Brixton Is Burning

The laddish Brit-Hop of the Streets heats up England's clubland

The Streets
Original Pirate Material
Vice/Atlantic

Chico Marx once asked, "Why a duck?" and ensured himself immortality. So let me ask: "What's a Duck?" The source of my confusion: "Let's Push Things Forward," from Original Pirate Material (Vice/Atlantic), the debut album of 22-year-old British MC Mike Skinner, a.k.a. the Streets. The quote in question: "Spilt jewels like Eastern riches/Junkie fixes/'Round here we say birds, not bitches/ As London Bridge burns down, Brixton's burning up/Turns out you're in luck/Cos I know this dodgy fuck in the Duck."

What's a Duck? At first it sounded like a twist on that old "what the hell" stand-in, "fuck a duck," but now I wonder if it's actually a pub, since most of the other songs on the disc take place in them. Besides, where else in England are you going to find the maulers, brawlers, and cornershop crawlers that Skinner later speaks of all in one place? J. Blount, a user of the online bulletin board I Love Music (www.ilxor.com), described playing Original Pirate Material for a friend. The friend's perfect response: "From the culture that brought us Snatch!"

He's right, but you don't have to know Brixton from "Brick House" to get with Skinner's logic. The verse continues: "So it's just another show flick from your local city poet/In case you geezers don't know it/Let's push things forward/It's a tall order, but we're taller/Calling all maulers/Backstreet brawlers, cornershop crawlers/Victory's flawless." So is the album. Like the rest of Original Pirate Material, those lines place you right in the eye of the action, moving swiftly along, but with enough time to take in the surroundings. If you're not quite sure what every detail means, that's okay: The confusion, in this case, is stimulating, not alienating.

While Guy Ritchie never heard of a preposterous situation or nickname he didn't love, Mike Skinner's entire persona rests on his ordinariness. Born in Birmingham, land of Black Sabbath, he still sports that territory's thick accent. He even plays it for laughs in "The Irony of It All," roughing his voice up as football hooligan Terry. This character alternates verses with Tim, a gentle weedhead whom Skinner evokes with a fey Cockney. The album is loosely structured on "a day in the life of a geezer"--as the track "Has It Come to This?" puts it. Said geezer eats at "Maccy D's or KFC" and stays at home with "videos, televisions, 64s, PlayStations...a few herbs and a bit of Benson."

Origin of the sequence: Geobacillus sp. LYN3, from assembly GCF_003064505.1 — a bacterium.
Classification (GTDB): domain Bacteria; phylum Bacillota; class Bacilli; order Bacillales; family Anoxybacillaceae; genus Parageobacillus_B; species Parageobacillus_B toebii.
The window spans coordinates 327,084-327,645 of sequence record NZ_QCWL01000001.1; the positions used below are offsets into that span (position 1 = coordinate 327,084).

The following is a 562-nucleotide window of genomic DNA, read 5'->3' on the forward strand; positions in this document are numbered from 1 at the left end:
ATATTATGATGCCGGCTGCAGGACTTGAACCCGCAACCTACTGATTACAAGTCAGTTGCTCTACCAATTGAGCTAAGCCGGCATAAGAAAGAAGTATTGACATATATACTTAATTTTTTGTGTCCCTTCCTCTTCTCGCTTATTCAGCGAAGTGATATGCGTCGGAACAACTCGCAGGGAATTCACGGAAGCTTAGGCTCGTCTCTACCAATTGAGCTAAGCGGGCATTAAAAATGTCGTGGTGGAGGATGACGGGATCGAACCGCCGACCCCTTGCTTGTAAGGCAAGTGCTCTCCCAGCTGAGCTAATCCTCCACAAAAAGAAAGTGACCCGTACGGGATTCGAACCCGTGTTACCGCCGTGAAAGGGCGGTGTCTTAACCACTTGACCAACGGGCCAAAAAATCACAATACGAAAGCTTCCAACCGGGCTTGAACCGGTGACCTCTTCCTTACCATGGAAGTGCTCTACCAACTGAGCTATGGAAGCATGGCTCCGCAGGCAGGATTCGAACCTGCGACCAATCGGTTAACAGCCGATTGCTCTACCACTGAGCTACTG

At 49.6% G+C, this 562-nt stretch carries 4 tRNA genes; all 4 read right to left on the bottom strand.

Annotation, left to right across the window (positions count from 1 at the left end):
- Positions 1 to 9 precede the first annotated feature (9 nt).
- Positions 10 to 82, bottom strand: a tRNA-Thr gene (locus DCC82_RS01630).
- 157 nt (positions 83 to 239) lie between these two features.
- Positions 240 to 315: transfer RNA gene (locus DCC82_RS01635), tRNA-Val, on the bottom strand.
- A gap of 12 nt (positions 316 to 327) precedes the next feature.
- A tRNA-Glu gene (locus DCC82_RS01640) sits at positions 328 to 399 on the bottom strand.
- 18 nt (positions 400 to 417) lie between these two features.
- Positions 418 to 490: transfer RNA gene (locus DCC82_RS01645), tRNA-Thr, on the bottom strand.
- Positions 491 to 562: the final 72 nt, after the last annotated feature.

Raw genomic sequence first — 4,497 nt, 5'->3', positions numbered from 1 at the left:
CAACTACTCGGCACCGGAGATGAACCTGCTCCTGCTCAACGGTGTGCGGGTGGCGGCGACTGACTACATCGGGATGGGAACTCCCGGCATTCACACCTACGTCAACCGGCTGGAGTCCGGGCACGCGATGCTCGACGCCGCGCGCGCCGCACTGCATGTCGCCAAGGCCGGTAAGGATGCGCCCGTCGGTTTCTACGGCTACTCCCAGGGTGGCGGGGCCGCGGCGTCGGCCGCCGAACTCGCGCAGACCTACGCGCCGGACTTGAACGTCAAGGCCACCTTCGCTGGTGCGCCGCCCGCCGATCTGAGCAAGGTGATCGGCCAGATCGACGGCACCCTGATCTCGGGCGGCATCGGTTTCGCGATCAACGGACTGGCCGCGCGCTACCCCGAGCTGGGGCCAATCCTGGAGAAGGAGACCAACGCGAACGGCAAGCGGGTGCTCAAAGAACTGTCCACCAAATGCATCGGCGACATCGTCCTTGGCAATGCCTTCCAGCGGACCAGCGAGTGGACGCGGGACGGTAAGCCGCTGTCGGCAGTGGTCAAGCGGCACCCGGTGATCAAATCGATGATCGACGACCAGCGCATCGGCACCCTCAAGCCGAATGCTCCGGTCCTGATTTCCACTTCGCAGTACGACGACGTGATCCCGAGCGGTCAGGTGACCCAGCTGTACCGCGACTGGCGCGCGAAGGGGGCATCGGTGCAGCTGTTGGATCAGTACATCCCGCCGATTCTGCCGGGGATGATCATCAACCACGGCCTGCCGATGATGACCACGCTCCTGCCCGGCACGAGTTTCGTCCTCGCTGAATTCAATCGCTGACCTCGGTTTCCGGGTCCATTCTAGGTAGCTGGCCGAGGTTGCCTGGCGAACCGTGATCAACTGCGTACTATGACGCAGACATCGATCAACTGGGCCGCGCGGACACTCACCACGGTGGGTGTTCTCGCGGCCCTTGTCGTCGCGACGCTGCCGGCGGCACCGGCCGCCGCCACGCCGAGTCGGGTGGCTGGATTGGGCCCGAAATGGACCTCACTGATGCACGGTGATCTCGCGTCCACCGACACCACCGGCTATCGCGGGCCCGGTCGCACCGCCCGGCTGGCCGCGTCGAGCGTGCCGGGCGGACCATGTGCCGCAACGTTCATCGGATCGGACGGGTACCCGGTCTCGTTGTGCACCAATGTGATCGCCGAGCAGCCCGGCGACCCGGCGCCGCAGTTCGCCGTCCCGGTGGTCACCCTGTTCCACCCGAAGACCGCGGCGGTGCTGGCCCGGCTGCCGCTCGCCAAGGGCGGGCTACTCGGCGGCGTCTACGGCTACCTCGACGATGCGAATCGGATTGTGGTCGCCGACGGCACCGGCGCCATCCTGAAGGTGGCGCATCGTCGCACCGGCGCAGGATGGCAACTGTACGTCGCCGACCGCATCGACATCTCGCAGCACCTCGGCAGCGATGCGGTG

He drinks a lot. "Too Much Brandy" even mocks his own penchant for getting plastered: "If you're bored, let's go see Roy/And get fucked up with the boys!" And, as often as not, he's broke. "You know things are bleak," he notes in "All Got Our Runnins"--a U.K. album track replaced in the States by the tough-love pep talk "Don't Mug Yourself"--"When you're telling the birds you asked out last week/That things are busy, when really/You've got no dough in the piggy."

Naturally, then, Skinner is an economical sort. He may rap, but Original Pirate Material isn't quite a hip-hop album. For one thing, the tracks are less reconstituted funk boom-bap than quick-and-dirty, made-in-10-minutes 2-step garage--minus the hip-swivel complexity of much of that genre's best producers. But they're more urgent for their simplified beats. For another, as demonstrated above, Skinner is adamantly English, which places him at a remove from his vocal source. The initial impression that he sounds slightly off soon yields to the realization that he sounds completely wrong. (He starts sounding right the minute you realize you can't get the damn songs out of your head.) As another ILM poster, Tracer Hand, puts it, "I find myself wondering, 'When's the intro going to be over?' and I realize that's the way they rap!"

Skinner knows it, too: "This ain't your archetypal street sound," he warns on "Let's Push Things Forward," before boasting, "This ain't a track, it's a movement." We'll see about that: Given the impact Original Pirate Material has already had in England, where it's been out since March, we can be expecting an avalanche of third-rate word-poetry from Midlanders with drum machines any month now. But I doubt any of them will come near "Weak Become Heroes," the album's apex and the most accurate song anybody has ever written about clubbing. Over an Italo-house piano riff that sounds like its player is nodding off (think Black Box's "Ride on Time" slowed to jazz tempo and volume), Skinner sits in a café and flashes back five years to his first rave. He's taken Ecstasy for the first time, and everyone from the bouncers to annoying Eurotrash to (of course) the girls looks like a beacon of a better world to come. He knows it's an illusion; he doesn't care. "Don't talk to me, I don't know you," he snaps, and turns right back around: "But this ain't tomorrow, and for now I still love you."

My favorite moment in the song comes when Skinner throws in a line that sums up his trip: "Look at my watch, can't focus." On that last word, his voice turns to pure sibilance. He slurs it, lisps it, goes completely off-time--in other words, loses his focus. In an album full of humanizing detail, this accident may be the point where we most closely identify with the narrator. Suffused with longing for the recent past (i.e., the nostalgia of being 22 years old), Skinner for the first time succumbs to his own words as fully as we do.

 
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